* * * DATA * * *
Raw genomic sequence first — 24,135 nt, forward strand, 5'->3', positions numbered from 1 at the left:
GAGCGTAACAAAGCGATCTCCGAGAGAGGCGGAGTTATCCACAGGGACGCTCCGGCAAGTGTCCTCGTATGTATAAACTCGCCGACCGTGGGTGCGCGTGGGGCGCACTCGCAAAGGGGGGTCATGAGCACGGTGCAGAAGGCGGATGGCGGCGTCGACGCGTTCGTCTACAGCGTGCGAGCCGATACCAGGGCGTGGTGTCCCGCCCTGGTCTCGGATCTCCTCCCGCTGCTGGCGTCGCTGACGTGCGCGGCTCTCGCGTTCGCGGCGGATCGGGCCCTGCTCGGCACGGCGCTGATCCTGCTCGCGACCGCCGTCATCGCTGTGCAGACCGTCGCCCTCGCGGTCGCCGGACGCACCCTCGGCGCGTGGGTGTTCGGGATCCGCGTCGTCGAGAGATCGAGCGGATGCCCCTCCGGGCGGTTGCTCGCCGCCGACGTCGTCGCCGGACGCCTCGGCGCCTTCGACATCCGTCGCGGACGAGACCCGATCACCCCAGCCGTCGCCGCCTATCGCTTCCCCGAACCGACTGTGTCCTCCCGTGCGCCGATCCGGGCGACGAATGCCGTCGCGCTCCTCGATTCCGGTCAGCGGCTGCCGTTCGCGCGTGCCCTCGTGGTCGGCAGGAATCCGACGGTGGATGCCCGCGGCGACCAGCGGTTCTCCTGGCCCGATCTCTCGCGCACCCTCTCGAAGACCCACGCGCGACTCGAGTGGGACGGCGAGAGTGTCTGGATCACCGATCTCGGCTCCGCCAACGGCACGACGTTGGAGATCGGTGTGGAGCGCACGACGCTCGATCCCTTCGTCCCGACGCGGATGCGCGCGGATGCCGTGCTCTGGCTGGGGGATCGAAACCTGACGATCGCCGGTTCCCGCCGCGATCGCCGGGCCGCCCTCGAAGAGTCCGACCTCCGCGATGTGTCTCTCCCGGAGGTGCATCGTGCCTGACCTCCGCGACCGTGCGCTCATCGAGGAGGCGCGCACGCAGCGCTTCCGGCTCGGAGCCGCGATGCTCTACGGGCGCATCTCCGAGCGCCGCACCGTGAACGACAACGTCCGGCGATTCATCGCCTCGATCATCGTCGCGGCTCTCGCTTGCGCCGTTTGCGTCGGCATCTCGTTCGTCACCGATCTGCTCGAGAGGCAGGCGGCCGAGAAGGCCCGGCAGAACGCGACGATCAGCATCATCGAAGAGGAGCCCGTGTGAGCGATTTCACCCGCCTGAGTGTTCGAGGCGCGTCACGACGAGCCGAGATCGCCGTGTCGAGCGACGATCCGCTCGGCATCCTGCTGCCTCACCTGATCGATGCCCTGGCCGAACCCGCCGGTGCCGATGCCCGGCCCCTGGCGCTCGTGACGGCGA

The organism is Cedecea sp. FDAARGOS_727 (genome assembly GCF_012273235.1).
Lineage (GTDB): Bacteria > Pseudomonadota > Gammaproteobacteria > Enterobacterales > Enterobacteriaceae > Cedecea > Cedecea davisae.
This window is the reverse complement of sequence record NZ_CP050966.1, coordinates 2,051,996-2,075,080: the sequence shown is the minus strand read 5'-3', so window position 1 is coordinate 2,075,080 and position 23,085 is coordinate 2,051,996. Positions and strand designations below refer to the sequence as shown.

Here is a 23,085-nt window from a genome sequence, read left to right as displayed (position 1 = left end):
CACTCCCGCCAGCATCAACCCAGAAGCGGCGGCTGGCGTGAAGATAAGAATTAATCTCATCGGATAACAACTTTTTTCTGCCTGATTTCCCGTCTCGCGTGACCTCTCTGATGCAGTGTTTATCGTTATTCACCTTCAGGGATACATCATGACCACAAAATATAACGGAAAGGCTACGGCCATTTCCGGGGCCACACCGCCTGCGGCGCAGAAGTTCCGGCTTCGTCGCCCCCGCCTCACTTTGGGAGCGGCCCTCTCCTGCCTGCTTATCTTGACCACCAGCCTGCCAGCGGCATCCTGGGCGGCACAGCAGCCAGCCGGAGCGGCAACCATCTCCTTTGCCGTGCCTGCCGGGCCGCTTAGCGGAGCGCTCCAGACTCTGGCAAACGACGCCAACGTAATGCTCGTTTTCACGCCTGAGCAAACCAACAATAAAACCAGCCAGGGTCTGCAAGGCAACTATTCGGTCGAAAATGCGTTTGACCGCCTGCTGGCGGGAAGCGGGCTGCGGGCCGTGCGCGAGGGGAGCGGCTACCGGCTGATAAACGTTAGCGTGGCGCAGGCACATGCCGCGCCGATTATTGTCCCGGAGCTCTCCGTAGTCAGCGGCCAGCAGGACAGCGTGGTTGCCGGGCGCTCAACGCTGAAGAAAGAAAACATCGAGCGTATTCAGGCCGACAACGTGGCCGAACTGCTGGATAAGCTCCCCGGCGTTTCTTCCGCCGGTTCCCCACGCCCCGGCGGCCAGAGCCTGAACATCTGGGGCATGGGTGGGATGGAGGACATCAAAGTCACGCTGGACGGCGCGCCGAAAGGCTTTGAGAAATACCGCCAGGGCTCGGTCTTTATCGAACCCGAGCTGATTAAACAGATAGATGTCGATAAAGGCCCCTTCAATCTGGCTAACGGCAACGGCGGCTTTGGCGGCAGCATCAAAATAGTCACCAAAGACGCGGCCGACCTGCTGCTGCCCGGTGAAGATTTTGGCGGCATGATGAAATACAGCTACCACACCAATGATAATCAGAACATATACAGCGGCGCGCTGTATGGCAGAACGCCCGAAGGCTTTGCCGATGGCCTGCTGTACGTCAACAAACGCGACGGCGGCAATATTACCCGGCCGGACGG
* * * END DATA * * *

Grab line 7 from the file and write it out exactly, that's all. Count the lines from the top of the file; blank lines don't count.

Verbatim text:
CACTCCCGCCAGCATCAACCCAGAAGCGGCGGCTGGCGTGAAGATAAGAATTAATCTCATCGGATAACAACTTTTTTCTGCCTGATTTCCCGTCTCGCGTGACCTCTCTGATGCAGTGTTTATCGTTATTCACCTTCAGGGATACATCATGACCACAAAATATAACGGAAAGGCTACGGCCATTTCCGGGGCCACACCGCCTGCGGCGCAGAAGTTCCGGCTTCGTCGCCCCCGCCTCACTTTGGGAGCGGCCCTCTCCTGCCTGCTTATCTTGACCACCAGCCTGCCAGCGGCATCCTGGGCGGCACAGCAGCCAGCCGGAGCGGCAACCATCTCCTTTGCCGTGCCTGCCGGGCCGCTTAGCGGAGCGCTCCAGACTCTGGCAAACGACGCCAACGTAATGCTCGTTTTCACGCCTGAGCAAACCAACAATAAAACCAGCCAGGGTCTGCAAGGCAACTATTCGGTCGAAAATGCGTTTGACCGCCTGCTGGCGGGAAGCGGGCTGCGGGCCGTGCGCGAGGGGAGCGGCTACCGGCTGATAAACGTTAGCGTGGCGCAGGCACATGCCGCGCCGATTATTGTCCCGGAGCTCTCCGTAGTCAGCGGCCAGCAGGACAGCGTGGTTGCCGGGCGCTCAACGCTGAAGAAAGAAAACATCGAGCGTATTCAGGCCGACAACGTGGCCGAACTGCTGGATAAGCTCCCCGGCGTTTCTTCCGCCGGTTCCCCACGCCCCGGCGGCCAGAGCCTGAACATCTGGGGCATGGGTGGGATGGAGGACATCAAAGTCACGCTGGACGGCGCGCCGAAAGGCTTTGAGAAATACCGCCAGGGCTCGGTCTTTATCGAACCCGAGCTGATTAAACAGATAGATGTCGATAAAGGCCCCTTCAATCTGGCTAACGGCAACGGCGGCTTTGGCGGCAGCATCAAAATAGTCACCAAAGACGCGGCCGACCTGCTGCTGCCCGGTGAAGATTTTGGCGGCATGATGAAATACAGCTACCACACCAATGATAATCAGAACATATACAGCGGCGCGCTGTATGGCAGAACGCCCGAAGGCTTTGCCGATGGCCTGCTGTACGTCAACAAACGCGACGGCGGCAATATTACCCGGCCGGACGG